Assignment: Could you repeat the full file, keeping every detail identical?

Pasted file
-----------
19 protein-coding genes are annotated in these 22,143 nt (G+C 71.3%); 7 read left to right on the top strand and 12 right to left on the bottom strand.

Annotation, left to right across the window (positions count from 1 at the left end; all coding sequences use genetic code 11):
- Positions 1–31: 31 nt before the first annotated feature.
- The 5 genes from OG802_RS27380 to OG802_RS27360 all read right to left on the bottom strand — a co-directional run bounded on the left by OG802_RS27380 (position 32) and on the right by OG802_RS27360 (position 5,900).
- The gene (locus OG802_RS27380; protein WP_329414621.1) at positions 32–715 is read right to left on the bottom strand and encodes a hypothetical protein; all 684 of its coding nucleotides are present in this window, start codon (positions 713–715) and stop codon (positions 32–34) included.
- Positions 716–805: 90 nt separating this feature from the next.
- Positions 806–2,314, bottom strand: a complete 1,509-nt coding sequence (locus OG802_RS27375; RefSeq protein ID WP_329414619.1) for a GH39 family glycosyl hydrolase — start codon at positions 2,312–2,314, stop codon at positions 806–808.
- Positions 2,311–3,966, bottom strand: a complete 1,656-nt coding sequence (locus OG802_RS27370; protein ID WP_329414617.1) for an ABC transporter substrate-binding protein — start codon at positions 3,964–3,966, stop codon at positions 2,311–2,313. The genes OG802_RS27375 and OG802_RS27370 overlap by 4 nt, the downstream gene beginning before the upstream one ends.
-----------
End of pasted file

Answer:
19 protein-coding genes are annotated in these 22,143 nt (G+C 71.3%); 7 read left to right on the top strand and 12 right to left on the bottom strand.

Annotation, left to right across the window (positions count from 1 at the left end; all coding sequences use genetic code 11):
- Positions 1–31: 31 nt before the first annotated feature.
- The 5 genes from OG802_RS27380 to OG802_RS27360 all read right to left on the bottom strand — a co-directional run bounded on the left by OG802_RS27380 (position 32) and on the right by OG802_RS27360 (position 5,900).
- The gene (locus OG802_RS27380; protein WP_329414621.1) at positions 32–715 is read right to left on the bottom strand and encodes a hypothetical protein; all 684 of its coding nucleotides are present in this window, start codon (positions 713–715) and stop codon (positions 32–34) included.
- Positions 716–805: 90 nt separating this feature from the next.
- Positions 806–2,314, bottom strand: a complete 1,509-nt coding sequence (locus OG802_RS27375; RefSeq protein ID WP_329414619.1) for a GH39 family glycosyl hydrolase — start codon at positions 2,312–2,314, stop codon at positions 806–808.
- Positions 2,311–3,966, bottom strand: a complete 1,656-nt coding sequence (locus OG802_RS27370; protein ID WP_329414617.1) for an ABC transporter substrate-binding protein — start codon at positions 3,964–3,966, stop codon at positions 2,311–2,313. The genes OG802_RS27375 and OG802_RS27370 overlap by 4 nt, the downstream gene beginning before the upstream one ends.